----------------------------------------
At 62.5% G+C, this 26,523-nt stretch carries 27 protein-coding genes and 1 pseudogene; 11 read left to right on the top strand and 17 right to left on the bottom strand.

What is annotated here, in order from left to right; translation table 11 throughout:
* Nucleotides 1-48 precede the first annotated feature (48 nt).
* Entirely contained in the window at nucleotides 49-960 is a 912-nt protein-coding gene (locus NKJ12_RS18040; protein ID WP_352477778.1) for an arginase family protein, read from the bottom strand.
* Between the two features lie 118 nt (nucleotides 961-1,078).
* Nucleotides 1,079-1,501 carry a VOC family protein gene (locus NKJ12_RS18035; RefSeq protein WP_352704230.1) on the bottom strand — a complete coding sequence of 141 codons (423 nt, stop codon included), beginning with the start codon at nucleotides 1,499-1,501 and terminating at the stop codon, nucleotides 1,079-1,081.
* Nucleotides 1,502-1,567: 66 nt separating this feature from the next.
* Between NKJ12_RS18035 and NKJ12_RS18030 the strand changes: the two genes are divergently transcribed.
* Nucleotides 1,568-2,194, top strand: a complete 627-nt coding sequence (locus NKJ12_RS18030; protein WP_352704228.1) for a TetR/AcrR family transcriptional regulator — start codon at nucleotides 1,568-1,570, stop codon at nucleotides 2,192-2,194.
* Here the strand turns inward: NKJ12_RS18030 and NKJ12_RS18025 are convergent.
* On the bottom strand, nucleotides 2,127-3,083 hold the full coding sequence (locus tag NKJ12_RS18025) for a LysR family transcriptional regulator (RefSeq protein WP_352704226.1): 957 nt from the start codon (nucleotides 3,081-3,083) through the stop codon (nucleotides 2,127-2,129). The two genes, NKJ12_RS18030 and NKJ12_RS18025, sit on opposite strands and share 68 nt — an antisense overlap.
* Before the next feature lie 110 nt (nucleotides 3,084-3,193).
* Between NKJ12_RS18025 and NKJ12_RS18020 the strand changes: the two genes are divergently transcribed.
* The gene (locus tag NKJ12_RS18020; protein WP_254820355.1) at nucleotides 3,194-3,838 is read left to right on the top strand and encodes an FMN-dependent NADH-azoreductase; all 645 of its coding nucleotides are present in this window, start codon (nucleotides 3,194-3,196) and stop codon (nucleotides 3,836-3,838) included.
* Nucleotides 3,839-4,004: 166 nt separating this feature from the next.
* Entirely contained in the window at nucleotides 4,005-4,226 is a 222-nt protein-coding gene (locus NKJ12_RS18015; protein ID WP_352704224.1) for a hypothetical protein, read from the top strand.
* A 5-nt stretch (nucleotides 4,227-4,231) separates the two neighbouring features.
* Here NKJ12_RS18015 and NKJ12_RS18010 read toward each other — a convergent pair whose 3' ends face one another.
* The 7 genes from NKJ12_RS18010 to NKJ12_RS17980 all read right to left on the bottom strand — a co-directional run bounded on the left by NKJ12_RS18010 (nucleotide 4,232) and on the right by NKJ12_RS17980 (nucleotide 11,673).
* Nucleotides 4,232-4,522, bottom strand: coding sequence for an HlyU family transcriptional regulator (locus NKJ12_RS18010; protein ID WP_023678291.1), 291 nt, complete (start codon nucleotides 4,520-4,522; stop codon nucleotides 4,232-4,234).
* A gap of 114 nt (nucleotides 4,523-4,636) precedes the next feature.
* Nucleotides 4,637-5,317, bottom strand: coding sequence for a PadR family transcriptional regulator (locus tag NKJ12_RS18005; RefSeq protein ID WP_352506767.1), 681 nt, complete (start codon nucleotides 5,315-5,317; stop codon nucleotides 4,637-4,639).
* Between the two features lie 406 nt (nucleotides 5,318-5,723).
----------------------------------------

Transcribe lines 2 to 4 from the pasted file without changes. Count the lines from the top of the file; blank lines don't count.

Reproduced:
What is annotated here, in order from left to right; translation table 11 throughout:
* Nucleotides 1-48 precede the first annotated feature (48 nt).
* Entirely contained in the window at nucleotides 49-960 is a 912-nt protein-coding gene (locus NKJ12_RS18040; protein ID WP_352477778.1) for an arginase family protein, read from the bottom strand.